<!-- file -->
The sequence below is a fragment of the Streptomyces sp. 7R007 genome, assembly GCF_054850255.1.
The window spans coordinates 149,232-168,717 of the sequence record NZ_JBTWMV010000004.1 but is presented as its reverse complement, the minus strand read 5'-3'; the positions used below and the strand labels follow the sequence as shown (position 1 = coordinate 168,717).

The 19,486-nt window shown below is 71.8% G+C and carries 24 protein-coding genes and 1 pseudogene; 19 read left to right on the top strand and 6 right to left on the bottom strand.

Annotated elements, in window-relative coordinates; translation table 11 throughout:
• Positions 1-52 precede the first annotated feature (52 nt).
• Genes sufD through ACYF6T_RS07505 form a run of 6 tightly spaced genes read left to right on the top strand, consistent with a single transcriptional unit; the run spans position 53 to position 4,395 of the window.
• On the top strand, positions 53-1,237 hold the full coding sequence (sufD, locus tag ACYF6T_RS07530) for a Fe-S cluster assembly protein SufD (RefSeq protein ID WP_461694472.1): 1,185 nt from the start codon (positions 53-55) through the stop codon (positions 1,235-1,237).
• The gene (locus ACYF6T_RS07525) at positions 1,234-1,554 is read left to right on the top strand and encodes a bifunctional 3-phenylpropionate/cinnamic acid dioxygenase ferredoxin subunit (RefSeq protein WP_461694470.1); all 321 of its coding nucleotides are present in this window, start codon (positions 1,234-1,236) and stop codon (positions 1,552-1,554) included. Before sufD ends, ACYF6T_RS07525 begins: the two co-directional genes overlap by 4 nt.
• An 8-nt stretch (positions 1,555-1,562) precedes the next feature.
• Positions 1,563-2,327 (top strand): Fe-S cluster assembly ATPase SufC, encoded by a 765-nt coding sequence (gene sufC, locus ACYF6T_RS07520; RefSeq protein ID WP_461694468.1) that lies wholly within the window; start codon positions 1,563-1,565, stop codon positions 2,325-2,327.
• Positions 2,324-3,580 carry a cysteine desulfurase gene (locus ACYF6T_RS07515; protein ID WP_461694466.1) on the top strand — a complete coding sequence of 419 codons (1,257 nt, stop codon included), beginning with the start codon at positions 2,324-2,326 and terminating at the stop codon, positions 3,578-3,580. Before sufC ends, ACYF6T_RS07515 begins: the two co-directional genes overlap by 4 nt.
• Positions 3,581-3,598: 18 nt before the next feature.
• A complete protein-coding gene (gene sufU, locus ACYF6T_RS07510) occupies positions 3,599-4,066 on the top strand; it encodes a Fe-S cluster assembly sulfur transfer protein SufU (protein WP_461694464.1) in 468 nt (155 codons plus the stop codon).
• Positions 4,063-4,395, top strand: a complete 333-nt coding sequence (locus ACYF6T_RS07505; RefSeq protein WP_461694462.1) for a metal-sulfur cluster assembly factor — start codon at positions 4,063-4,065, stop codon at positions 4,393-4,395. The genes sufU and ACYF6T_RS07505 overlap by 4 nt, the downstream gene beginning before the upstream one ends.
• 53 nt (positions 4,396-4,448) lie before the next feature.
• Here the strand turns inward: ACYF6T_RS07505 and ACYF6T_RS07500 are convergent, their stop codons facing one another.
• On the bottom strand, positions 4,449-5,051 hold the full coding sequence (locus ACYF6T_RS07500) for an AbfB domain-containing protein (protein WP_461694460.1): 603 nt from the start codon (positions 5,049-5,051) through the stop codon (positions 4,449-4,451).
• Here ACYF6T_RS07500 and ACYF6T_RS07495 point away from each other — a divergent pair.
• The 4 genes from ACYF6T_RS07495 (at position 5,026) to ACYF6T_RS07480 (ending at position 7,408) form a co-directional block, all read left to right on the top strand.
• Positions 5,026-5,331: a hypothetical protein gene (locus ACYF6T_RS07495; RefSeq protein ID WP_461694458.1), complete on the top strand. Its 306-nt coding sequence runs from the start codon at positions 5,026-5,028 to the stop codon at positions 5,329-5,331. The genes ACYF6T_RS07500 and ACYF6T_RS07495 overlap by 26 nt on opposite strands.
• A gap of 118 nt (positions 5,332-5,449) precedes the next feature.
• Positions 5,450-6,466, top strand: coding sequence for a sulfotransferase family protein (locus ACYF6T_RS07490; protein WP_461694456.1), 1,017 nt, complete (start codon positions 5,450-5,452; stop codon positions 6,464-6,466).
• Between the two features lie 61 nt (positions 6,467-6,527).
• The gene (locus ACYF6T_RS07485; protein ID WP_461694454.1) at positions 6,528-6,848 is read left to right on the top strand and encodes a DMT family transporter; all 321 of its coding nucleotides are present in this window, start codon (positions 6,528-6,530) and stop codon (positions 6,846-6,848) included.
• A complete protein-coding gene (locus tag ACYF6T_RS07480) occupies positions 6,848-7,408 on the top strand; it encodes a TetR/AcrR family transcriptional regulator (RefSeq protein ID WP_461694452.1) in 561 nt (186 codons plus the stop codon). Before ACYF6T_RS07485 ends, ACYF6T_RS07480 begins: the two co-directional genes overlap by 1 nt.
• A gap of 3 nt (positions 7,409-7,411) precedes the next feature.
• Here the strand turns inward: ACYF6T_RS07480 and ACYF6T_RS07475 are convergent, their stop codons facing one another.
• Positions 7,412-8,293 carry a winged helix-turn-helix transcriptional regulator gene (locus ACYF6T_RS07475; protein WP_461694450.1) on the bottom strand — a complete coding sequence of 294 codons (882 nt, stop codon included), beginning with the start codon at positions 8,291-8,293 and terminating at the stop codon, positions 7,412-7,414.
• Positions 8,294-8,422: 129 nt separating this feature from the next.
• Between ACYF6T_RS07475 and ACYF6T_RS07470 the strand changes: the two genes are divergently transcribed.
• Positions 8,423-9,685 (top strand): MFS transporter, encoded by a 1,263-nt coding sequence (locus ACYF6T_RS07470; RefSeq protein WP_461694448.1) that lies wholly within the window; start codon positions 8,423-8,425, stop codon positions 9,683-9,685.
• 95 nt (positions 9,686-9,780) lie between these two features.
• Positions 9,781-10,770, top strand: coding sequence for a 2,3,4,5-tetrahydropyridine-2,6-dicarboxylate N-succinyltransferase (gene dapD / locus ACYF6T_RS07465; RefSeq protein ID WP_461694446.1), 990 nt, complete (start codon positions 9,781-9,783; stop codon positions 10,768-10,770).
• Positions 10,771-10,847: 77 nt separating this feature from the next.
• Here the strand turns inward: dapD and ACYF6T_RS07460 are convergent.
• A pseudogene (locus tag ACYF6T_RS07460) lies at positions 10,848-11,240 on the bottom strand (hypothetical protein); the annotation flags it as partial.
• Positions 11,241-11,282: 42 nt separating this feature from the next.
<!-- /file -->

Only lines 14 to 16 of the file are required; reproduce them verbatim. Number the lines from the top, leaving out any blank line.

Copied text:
• Positions 4,063-4,395, top strand: a complete 333-nt coding sequence (locus ACYF6T_RS07505; RefSeq protein WP_461694462.1) for a metal-sulfur cluster assembly factor — start codon at positions 4,063-4,065, stop codon at positions 4,393-4,395. The genes sufU and ACYF6T_RS07505 overlap by 4 nt, the downstream gene beginning before the upstream one ends.
• 53 nt (positions 4,396-4,448) lie before the next feature.
• Here the strand turns inward: ACYF6T_RS07505 and ACYF6T_RS07500 are convergent, their stop codons facing one another.